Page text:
Cyberwar: Lessons From Ukraine

Wars are conflicts where the use of particular weapons, strategy and tactics are laboratories which are capable of providing lessons that shape future conflicts. In particular, Artificial Intelligence (AI) is assuming critical war-fighting capabilities on the modern battlefield. The Internet of Things, Open Source Intelligence and Social Media are also taking an increasingly  significant part.

Before Russia’s invasion, European states, such as France and Germany, had failed to adapt to new geopolitical realities in the region and Russia’s actions would lead to a dramatic reappraisal of European security posture.

Another obvious type of inflection point in the story of war is when a new weapon is introduced that fundamentally changes or even ends the fighting, such as the atomic bomb’s debut in World War II. 

Artificial Intelligence

The conflict in Ukraine has seen various forms of AI deployed in a growing variety of ways, from using face recognition software to identify enemy soldiers and to deploying machine learning to make military and supply chains more effective.

AI has been harnessed to advance propaganda and information warfare: Russia’s invasion in Ukraine is the first war to see the use of deepfake videos, which blur the line between the real and machine generated. The use of machine intelligence in all its forms in war will grow as AI both advances in its own capability and takes on more roles and importance in our world beyond the realm of war.

Internet of Things

Even before the start of the conflict, Russian hackers attempted to degrade a variety of strategic  Ukrainian-networked systems from power grids to space communications. Using digital means to inflict a physical effect on a distant enemy is the future of warfare. The world is becoming more reliant upon the Internet-linked devices that now run the operations of every area of critical infrastructure and even operate within your home. 

Unfortunately, in the Internet of Things (IoT) there is a risk of recreating many of the same original problems that surrounded cyber security from the origin of the Internet - the attack surface is growing exponentially, adding more and more targets for hackers to attack.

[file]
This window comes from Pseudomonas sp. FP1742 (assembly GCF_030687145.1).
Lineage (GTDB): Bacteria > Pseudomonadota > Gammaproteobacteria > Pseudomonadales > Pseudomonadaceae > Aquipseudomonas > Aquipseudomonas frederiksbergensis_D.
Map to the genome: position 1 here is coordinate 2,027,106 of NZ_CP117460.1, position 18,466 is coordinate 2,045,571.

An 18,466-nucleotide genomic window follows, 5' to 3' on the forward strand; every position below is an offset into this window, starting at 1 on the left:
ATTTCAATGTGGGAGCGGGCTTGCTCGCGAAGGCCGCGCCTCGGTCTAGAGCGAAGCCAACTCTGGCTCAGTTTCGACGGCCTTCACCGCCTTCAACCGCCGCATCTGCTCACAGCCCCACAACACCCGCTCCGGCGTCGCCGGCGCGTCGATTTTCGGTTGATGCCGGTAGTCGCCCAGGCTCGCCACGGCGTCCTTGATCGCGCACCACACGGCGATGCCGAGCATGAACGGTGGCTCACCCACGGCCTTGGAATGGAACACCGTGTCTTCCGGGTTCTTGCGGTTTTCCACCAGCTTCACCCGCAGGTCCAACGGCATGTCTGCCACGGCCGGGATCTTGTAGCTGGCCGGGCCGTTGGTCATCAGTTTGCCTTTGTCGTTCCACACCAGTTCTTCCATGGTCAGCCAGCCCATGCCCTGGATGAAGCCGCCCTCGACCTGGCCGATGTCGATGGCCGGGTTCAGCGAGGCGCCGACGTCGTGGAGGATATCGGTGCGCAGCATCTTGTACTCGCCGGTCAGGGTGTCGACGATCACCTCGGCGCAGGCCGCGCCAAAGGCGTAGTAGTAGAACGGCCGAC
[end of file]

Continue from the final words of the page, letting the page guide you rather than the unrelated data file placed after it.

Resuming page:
Yet security too often remains a secondary concern in IoT design and operations, due to unclear accountability and a general lack of requirements and regulation. The outcome is that too many vulnerabilities are just baked into the IoT systems that we increasingly rely on. This means digital attacks will increasingly have physical effects and this will especially be the case in wartime, where the normal limits of cyber deterrence fall by the wayside, and the incentives for causing harm are far different for militaries than cyber criminals’ incentives for profit.

OSINT

One major effect came from the sheer scale and importance of Open-Source Intelligence (OSINT). Ukrainians have turned their cell phones and social media accounts into a new kind of spy sensor and simultaneous broadcast network, collecting useful bits of information and distributing them widely for critical examination.

OSINT can, for example, be of critical value in challenging President Putin's claims that Russia was merely reacting to an emergency and not planning an invasion. In turn, Ukraine has used OSINT from literally millions of local civilians and hapless Russian soldiers’ posts, to track and target Russian military moves.

Indeed, the information has been so extensive and valuable, that the Ukrainian government even created its own special app, Diia, to manage the flow from outside OSINT volunteer spies and analysts. Diia allows Ukrainian citizens to use digital documents in their smartphones instead of physical ones for identification and sharing purposes.

Social Media

Ukraine’s leader has used social media effectively to counter the supposed Russian mastery of information warfare. Before the war, Volodymyr Zelenskyy was little known outside of the region. Inside Ukraine, polls found him and his party with just 23% support. Zelenskyy had little global influence and was the least unpopular of a set of deeply unpopular Ukrainian leaders, amid distrust of the government in general. These very same political dynamics may have tempted Putin to think just a slight push would topple the regime. Zelenskyy has made masterful use of the online space to get out his message while his nation was under attack. 

The use of social media has been a crucial victory for Ukraine is in reaching and influencing a worldwide audience: to gain support. 

The sympathy for Ukraine has reshaped the political context everywhere from the US to as far away as Japan, Australia and Germany. Russia’s invasion has also strengthened NATO’s deterrence posture and increased its forward presence in Eastern Europe.

This is altering both political priorities and what policies leaders thought their populations would ever be willing to support.  

CSIS:     UKRInform:   Raksha-Anirveda:      DefenseOne:      Chatham House Atlantic Council:  

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